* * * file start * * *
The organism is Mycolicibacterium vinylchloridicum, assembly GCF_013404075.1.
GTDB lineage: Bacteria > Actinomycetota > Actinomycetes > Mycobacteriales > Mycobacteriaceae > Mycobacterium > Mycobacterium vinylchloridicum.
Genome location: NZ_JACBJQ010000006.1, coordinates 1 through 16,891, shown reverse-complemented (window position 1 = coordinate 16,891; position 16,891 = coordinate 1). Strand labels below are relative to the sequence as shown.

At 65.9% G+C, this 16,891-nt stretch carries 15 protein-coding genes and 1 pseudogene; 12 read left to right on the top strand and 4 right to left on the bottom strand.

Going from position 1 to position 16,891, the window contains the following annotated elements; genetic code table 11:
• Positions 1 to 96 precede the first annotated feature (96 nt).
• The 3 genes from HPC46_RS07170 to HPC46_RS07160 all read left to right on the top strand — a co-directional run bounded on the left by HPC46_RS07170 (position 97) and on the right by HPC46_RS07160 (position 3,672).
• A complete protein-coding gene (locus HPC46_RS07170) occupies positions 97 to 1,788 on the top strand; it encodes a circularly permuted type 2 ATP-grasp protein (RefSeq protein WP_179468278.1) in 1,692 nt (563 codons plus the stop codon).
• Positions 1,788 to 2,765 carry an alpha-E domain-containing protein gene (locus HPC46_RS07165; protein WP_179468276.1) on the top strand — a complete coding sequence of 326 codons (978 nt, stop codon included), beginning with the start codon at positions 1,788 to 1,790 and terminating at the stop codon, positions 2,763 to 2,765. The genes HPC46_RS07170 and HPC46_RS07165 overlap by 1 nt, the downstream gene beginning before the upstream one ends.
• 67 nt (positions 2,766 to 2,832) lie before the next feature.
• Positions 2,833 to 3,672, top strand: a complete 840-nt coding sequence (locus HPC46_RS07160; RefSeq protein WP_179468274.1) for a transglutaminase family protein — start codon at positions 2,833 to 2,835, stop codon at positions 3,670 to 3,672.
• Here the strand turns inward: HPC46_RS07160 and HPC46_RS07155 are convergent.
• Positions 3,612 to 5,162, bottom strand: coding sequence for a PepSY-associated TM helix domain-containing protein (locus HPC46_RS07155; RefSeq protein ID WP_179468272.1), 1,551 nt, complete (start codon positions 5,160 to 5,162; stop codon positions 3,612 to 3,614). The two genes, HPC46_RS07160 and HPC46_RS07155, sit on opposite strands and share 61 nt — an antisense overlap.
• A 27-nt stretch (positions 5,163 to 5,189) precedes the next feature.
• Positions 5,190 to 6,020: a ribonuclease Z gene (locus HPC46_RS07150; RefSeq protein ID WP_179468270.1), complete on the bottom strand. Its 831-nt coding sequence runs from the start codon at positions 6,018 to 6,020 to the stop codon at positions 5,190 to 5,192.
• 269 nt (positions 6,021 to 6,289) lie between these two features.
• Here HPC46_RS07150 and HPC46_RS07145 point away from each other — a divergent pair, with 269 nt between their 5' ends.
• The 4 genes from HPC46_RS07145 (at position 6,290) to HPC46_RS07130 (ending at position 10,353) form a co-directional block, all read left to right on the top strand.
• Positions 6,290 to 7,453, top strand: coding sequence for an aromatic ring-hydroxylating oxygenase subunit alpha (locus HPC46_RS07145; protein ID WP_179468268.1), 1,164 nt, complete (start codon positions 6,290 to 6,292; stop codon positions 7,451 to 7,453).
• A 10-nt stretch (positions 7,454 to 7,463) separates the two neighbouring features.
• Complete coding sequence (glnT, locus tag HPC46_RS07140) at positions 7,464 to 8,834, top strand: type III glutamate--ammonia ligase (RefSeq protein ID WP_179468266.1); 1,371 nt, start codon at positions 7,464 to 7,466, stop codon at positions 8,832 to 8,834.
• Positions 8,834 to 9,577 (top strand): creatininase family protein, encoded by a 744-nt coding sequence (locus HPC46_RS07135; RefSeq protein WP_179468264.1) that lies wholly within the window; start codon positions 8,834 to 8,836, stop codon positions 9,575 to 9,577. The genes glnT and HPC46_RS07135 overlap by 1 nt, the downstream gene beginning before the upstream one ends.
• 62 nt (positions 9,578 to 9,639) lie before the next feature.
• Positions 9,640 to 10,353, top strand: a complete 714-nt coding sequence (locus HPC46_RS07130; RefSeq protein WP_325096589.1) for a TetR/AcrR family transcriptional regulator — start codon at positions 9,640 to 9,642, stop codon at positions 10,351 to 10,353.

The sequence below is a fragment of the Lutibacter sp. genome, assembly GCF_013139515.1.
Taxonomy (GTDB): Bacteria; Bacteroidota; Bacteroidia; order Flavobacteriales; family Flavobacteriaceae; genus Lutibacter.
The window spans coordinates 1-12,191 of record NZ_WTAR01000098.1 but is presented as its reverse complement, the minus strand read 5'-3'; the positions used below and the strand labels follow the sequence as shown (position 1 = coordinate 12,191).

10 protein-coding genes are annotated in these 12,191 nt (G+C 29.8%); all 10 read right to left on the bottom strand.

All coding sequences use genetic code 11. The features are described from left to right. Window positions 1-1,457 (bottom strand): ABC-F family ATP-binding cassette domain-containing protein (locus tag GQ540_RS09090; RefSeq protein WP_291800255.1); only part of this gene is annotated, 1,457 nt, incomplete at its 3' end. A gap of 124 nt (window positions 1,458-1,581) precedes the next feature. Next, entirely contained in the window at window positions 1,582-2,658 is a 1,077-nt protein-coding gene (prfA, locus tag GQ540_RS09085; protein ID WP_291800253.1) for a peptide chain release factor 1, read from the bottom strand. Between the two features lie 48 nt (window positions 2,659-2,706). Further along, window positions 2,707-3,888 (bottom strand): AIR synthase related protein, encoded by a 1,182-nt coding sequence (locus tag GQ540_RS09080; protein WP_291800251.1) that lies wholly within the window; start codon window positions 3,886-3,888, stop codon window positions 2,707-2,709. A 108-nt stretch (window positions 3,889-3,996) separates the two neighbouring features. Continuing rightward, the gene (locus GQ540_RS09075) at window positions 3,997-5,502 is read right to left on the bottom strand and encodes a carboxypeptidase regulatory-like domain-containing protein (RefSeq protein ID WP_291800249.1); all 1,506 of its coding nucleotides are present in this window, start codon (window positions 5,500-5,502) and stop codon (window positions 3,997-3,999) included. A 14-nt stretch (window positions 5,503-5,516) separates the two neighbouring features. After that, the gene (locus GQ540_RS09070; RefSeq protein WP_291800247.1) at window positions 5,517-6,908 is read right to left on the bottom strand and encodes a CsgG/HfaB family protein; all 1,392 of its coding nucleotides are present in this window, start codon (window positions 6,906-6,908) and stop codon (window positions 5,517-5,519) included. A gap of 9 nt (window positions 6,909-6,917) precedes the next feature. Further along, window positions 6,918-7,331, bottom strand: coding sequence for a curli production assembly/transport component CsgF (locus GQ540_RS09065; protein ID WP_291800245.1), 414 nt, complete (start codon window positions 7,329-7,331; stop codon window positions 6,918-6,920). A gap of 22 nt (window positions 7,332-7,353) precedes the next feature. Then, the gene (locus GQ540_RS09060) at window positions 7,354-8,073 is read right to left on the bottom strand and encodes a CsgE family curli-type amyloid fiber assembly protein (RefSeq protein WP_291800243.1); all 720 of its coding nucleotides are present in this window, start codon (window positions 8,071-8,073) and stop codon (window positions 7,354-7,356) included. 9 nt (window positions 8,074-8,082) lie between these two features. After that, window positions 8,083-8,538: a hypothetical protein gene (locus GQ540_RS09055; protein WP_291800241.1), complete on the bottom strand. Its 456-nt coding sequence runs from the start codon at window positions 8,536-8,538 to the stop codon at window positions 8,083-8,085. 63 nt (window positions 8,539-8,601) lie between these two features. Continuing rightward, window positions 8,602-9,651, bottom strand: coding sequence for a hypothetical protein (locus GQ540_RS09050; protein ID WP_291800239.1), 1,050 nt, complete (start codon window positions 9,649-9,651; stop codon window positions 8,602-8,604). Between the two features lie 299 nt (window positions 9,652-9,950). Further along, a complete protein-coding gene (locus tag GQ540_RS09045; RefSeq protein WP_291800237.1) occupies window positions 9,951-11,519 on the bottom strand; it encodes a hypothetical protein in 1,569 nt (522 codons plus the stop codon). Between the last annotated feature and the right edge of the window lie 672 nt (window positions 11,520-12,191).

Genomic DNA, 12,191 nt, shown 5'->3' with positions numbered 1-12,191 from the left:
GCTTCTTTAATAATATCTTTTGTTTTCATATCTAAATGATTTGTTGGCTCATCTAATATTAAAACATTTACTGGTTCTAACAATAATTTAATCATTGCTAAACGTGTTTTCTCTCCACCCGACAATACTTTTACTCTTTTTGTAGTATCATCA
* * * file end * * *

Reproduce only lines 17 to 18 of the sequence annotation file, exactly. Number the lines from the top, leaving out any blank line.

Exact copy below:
• Here HPC46_RS07150 and HPC46_RS07145 point away from each other — a divergent pair, with 269 nt between their 5' ends.
• The 4 genes from HPC46_RS07145 (at position 6,290) to HPC46_RS07130 (ending at position 10,353) form a co-directional block, all read left to right on the top strand.